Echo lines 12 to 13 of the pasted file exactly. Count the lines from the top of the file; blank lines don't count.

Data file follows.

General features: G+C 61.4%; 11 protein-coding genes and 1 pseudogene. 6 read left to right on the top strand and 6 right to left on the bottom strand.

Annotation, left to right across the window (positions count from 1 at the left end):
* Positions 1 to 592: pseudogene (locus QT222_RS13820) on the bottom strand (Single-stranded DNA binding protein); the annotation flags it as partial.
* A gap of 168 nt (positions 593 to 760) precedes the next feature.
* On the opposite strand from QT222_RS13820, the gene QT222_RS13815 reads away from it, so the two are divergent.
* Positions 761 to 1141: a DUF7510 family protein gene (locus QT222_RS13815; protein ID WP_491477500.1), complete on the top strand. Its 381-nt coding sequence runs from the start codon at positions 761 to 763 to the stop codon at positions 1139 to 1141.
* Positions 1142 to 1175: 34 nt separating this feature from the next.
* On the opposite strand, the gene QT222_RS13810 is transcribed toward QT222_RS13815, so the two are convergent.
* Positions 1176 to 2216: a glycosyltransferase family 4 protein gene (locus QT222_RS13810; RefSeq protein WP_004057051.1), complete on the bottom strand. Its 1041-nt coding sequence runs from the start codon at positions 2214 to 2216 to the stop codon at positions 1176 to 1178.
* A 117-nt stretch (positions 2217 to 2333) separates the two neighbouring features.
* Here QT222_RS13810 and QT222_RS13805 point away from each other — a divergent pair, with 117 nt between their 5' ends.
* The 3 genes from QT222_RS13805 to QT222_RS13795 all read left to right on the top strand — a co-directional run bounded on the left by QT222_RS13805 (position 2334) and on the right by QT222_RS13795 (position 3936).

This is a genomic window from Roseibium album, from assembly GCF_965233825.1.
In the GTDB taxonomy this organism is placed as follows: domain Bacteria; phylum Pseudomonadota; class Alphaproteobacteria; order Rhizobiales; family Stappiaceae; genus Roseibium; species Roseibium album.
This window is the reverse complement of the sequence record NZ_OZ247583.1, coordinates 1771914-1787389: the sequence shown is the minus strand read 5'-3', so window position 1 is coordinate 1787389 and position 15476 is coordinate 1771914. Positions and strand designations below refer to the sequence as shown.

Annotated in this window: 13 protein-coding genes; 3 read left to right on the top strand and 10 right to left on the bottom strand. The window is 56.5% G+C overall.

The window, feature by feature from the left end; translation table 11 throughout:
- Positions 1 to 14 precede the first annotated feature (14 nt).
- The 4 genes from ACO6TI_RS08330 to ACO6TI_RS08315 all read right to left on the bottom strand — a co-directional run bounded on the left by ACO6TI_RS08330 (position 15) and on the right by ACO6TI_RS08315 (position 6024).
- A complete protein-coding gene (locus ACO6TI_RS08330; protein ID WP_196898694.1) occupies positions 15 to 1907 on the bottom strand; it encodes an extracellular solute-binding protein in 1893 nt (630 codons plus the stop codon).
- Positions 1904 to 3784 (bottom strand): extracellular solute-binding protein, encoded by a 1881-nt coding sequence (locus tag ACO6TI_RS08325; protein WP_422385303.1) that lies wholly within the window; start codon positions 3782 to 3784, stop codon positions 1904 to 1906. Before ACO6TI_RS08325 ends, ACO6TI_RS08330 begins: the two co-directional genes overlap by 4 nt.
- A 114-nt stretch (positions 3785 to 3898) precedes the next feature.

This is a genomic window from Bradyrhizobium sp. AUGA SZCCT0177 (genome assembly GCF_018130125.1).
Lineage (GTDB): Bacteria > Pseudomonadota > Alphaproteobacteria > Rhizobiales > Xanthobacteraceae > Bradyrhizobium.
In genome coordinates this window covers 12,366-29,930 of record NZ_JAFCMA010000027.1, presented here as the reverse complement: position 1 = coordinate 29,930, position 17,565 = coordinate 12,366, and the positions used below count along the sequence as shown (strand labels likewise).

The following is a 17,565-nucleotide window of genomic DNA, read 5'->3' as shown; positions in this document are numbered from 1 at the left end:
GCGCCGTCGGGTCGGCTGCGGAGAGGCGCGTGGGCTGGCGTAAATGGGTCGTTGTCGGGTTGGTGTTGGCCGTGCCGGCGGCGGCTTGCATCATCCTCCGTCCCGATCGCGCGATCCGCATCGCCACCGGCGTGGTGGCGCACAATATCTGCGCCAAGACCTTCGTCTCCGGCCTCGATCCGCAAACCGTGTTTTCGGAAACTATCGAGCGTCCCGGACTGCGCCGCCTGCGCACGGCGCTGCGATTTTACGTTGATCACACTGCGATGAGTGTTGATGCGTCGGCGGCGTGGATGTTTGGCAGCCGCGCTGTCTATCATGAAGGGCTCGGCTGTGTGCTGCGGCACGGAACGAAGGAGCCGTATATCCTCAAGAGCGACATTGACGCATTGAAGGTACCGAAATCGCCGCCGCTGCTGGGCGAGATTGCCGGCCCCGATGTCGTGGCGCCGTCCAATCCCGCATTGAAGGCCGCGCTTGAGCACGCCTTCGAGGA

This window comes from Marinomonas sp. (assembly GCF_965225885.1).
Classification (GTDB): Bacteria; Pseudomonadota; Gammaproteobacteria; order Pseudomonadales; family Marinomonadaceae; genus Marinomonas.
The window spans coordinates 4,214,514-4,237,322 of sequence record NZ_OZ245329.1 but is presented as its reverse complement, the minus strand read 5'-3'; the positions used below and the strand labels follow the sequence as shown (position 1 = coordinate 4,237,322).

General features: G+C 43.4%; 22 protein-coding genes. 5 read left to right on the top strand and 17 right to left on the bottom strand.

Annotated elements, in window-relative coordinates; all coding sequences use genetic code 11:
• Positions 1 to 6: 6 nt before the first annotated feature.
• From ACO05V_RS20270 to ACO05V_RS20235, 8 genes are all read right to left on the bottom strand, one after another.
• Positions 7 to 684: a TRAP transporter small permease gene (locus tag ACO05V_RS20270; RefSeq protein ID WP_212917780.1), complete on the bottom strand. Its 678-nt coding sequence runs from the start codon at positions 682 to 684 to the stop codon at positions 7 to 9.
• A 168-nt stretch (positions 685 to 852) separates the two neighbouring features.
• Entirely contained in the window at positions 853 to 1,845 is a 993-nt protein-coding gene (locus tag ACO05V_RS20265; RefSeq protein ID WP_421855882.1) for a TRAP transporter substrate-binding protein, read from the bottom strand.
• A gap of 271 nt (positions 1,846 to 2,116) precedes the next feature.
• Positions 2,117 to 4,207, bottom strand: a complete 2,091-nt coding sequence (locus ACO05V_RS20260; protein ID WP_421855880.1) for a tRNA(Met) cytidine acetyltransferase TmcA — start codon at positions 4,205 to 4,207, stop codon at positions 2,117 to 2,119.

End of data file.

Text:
* The 3 genes from QT222_RS13805 to QT222_RS13795 all read left to right on the top strand — a co-directional run bounded on the left by QT222_RS13805 (position 2334) and on the right by QT222_RS13795 (position 3936).

This is a genomic window from Roseibium album, from assembly GCF_965233825.1.